Cloud computing has undergone an acute shift from value-add to "business imperative" as adoption rates continue to soar within Australian enterprises, according to Avanade senior director and Australian cloud marketing unit lead, Matt Hallewell.
As a result, Hallewell suggests, businesses are maturing as quickly as the market, creating opportunity for partners to move beyond simple infrastructure transformation, and into conversations with customers about complex workloads transformation.
Avanade, as a Microsoft integrator, is one partner primed for the maturing market.
“We need to be ready for the next wave of cloud which is moving up the stack, out of infrastructure-as-a-service and into bigger enterprise workloads and complex applications being moved into the cloud,” Hallewell told ARN.
“We are positioning ourselves very much around complex workloads transformation, not just infrastructure transformation. It’s certainly a change that has happened this year and it will accelerate further going into next year,” he said.
As particular vertical industries, like media and retail, continue to be “highly disrupted” by the cloud phenomenon, Hallewell said realisation has set in that they must “be completely on the ball” with the surface of new customer channels.
“It’s all about being able to have digital platforms that they can engage with their customers on. Whether it is an e-commerce website, or a customer connection to be able to provide real-time analytics around how their products are moving. It might also be about how to provide a better digital experience across mobile platforms,” he said.
“Those are the absolute reasons why customers in Australia are building digital platforms that provide that real-time, next-generation experience, all running in the cloud. That is the opportunity around using platform-as-a-service or software-as-a-service-type of modern offerings.”
Hallewell said that particular mining and energy companies, for example, are looking at core ERP systems like SAP, to get the flexibility and scale the cloud offers for those business systems.
In terms of Avanade’s strategy in changing the cloud conversation, Hallewell said the business expects to see an increase in the enthusiasm of existing customers who have already adopted public cloud.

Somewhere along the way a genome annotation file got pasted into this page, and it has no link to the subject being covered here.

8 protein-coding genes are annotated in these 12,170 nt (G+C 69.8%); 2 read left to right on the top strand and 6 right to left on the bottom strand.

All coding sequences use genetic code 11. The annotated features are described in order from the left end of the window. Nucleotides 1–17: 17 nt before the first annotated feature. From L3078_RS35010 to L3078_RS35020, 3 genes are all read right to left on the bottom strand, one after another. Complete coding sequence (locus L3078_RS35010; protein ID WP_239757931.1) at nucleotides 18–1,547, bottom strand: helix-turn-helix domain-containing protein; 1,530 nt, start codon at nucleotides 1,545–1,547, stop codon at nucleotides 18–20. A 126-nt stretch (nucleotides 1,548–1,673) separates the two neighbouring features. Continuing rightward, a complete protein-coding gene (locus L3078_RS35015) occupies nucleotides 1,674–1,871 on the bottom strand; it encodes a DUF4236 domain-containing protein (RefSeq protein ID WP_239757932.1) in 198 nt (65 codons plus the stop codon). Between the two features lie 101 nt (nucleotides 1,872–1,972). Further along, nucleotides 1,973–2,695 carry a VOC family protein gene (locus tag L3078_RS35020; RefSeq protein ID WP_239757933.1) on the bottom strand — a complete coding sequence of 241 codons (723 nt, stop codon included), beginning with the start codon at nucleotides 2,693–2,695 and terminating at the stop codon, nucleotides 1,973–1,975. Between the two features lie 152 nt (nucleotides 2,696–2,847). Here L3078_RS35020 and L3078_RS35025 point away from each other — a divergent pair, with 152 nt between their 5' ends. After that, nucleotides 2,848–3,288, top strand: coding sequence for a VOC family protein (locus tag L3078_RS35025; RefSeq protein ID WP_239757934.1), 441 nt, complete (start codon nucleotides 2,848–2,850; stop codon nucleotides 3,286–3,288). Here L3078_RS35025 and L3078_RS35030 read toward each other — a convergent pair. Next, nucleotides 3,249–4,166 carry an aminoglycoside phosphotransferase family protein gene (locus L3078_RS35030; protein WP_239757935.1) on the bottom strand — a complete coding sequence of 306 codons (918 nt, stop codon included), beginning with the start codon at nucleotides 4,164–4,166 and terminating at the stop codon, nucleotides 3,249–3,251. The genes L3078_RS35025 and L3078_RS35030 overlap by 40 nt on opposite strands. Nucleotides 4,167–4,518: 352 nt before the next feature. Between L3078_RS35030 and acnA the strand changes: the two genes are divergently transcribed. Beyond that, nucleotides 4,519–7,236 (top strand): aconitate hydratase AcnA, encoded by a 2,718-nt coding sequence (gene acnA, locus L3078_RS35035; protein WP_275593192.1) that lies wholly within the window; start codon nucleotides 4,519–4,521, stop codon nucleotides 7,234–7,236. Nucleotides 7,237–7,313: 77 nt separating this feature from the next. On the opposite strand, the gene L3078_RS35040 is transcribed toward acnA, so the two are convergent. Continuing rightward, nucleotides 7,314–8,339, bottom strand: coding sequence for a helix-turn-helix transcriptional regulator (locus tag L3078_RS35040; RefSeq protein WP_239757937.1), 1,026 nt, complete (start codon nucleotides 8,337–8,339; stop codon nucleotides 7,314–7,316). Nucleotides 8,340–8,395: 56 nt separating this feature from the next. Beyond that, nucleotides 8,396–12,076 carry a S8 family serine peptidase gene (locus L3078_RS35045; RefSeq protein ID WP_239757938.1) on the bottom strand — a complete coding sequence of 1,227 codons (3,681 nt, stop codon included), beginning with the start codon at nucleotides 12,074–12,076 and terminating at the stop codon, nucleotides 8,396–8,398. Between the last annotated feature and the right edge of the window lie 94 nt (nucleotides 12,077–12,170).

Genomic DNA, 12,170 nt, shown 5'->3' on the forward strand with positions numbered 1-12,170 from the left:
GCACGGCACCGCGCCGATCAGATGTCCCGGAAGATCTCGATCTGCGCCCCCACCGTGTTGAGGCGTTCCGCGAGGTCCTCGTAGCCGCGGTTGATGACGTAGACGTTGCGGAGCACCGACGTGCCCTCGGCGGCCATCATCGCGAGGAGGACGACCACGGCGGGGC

“We have helped customers get their head around some of the regulatory concerns that particularly impact financial services customers in terms of moving things to the public cloud.”
“Those types of customers who now have a big bet in public cloud, for example, are now moving SAP systems that they run their business on into public Azure. I definitely see that as a big step in change for next year.”
“Some of the other customers who are just getting started with cloud are looking at more simple workloads, looking at their collaboration platform or email systems, and moving to Office 365. But that is another big growth area we see, in terms of the more tentative organisations,” he said.
In order to take advantage of the growing market, Hallewell said Avanade’s strategy moving forward, is two-pronged.
“I think we do two things. One, we help complex customers get their workloads in the cloud. But more importantly, once i there, the second part is about how they can use that data and intelligent machine learning and cognitive services to actually use the power of the cloud to capture more information about their customers or information about their selling patterns,” he said.
“We are definitely doing projects there where we can see the overlap into the customers that are using machine learning to improve their safety and their maintenance records for petroleum companies who have deployed complex workloads to the cloud,” he added.